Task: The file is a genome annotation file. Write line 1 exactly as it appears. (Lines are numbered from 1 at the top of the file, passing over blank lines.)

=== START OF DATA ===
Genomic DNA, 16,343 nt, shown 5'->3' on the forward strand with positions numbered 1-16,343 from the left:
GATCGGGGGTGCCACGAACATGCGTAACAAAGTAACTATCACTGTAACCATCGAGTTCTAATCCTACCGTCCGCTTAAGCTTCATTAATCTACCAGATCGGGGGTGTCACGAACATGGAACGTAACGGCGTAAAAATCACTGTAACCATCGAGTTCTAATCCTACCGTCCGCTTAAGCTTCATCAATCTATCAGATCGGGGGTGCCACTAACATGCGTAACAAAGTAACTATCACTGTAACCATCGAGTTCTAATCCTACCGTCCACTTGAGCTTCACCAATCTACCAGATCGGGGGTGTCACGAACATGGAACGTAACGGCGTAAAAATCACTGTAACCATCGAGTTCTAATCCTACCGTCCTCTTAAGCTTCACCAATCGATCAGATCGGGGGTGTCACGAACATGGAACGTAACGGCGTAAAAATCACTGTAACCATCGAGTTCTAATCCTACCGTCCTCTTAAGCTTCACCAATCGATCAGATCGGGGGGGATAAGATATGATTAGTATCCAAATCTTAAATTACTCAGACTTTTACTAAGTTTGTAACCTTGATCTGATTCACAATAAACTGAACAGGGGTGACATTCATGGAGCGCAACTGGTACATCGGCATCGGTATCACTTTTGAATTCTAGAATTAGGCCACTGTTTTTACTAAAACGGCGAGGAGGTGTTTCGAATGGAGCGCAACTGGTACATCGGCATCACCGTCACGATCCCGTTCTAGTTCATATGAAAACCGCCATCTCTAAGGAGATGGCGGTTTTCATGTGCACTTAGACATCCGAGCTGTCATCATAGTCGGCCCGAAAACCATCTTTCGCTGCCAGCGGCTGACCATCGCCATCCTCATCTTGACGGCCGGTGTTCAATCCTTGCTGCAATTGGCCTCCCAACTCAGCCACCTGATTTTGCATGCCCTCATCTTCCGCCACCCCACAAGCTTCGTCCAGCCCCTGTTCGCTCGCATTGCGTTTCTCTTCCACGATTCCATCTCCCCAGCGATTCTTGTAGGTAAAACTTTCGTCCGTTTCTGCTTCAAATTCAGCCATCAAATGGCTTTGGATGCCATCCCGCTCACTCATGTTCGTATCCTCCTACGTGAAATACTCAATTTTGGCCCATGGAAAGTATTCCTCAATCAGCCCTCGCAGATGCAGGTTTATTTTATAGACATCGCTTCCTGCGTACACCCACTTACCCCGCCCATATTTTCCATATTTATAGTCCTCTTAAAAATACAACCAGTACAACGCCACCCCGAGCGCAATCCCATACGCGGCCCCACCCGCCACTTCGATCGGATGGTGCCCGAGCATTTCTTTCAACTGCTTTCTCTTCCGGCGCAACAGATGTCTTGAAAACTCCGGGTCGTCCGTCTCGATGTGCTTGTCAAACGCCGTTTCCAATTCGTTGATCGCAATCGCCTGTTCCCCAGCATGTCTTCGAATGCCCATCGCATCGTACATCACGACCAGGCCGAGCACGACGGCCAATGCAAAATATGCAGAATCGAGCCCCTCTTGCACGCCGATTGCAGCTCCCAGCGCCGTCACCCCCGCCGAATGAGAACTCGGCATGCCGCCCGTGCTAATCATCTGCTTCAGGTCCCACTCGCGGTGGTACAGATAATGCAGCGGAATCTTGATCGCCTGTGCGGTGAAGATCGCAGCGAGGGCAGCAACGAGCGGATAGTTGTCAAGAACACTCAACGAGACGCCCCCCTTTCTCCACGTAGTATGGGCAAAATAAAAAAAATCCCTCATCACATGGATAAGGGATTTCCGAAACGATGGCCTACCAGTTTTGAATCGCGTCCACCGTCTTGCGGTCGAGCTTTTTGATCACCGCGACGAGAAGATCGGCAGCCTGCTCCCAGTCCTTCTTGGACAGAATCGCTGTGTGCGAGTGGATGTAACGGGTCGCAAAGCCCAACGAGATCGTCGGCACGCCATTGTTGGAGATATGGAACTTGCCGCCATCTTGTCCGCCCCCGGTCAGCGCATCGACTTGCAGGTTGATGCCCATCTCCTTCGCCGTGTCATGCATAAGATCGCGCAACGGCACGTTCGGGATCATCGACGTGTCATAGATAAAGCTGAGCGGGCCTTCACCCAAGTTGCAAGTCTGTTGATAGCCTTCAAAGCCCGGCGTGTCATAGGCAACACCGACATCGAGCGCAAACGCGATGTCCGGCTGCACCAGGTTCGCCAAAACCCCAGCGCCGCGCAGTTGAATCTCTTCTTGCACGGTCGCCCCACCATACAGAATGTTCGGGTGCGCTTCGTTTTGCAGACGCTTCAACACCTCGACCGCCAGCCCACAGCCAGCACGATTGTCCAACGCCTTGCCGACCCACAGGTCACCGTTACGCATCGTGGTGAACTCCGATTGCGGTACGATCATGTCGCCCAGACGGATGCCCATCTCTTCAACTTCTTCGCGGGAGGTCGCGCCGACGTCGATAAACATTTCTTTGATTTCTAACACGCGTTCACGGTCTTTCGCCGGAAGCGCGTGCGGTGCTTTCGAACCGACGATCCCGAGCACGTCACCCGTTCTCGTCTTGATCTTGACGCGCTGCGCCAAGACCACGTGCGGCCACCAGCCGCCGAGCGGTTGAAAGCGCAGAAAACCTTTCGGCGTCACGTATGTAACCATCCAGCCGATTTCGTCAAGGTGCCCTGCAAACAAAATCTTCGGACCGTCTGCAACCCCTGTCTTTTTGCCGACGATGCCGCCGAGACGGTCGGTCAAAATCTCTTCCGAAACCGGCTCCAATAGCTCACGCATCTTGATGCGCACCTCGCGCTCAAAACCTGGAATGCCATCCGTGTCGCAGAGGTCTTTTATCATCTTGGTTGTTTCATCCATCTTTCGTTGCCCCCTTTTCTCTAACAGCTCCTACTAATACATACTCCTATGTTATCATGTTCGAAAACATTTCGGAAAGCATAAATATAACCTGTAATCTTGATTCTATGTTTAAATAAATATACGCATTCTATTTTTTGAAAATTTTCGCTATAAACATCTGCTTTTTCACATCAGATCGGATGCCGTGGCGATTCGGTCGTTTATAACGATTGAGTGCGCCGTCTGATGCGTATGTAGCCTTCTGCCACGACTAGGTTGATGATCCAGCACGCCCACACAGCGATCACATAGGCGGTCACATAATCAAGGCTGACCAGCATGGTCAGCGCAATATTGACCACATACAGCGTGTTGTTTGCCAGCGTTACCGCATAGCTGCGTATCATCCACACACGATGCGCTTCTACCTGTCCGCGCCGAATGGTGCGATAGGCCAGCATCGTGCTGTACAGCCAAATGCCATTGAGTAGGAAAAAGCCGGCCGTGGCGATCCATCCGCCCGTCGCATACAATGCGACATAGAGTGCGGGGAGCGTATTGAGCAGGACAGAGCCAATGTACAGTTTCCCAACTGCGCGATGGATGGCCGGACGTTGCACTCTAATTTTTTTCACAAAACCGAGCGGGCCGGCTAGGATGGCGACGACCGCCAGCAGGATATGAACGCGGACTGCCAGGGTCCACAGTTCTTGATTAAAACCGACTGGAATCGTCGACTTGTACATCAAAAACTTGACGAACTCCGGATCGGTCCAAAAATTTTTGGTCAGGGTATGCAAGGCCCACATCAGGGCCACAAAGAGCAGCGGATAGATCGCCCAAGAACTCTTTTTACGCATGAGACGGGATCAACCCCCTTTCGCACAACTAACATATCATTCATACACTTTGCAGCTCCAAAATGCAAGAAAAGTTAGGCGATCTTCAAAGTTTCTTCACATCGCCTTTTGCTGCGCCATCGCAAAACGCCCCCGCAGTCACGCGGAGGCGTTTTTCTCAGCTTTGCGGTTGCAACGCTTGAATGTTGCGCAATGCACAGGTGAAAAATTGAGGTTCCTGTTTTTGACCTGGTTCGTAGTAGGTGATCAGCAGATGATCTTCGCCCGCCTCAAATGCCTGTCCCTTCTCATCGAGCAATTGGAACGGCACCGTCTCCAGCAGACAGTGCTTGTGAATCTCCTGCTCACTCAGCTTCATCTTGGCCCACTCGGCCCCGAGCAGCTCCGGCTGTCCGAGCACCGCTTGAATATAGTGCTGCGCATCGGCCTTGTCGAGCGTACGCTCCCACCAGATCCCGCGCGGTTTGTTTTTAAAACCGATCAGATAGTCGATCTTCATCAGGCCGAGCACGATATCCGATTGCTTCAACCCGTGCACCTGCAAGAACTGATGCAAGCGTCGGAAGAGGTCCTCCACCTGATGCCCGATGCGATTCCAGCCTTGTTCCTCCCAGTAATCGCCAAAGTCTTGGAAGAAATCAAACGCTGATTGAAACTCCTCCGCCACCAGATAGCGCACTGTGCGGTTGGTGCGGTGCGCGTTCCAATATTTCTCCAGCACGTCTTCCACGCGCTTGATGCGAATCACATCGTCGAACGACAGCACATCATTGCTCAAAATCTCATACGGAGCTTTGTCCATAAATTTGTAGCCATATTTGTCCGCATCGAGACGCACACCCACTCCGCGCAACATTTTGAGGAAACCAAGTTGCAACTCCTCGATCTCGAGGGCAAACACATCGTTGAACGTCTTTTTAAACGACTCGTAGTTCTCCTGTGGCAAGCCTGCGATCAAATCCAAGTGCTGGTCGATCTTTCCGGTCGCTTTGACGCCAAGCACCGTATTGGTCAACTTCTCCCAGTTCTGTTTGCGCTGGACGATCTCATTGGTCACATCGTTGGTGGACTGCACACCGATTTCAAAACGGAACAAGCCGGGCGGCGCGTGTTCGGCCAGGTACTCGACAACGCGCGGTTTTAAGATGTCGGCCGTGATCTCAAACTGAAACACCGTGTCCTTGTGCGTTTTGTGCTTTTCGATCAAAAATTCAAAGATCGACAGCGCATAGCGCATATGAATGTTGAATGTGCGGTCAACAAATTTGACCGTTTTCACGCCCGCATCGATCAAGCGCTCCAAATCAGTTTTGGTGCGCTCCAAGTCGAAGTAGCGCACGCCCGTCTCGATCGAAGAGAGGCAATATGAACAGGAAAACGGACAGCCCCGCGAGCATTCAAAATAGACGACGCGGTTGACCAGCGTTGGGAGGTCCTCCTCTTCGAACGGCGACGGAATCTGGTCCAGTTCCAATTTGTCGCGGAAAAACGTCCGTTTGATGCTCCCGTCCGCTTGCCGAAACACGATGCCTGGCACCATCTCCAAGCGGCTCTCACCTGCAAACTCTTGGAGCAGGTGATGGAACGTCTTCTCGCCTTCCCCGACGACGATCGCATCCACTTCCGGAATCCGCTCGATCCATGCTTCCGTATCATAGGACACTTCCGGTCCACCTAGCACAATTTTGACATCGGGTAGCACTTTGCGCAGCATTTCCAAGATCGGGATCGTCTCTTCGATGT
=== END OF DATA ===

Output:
Genomic DNA, 16,343 nt, shown 5'->3' on the forward strand with positions numbered 1-16,343 from the left: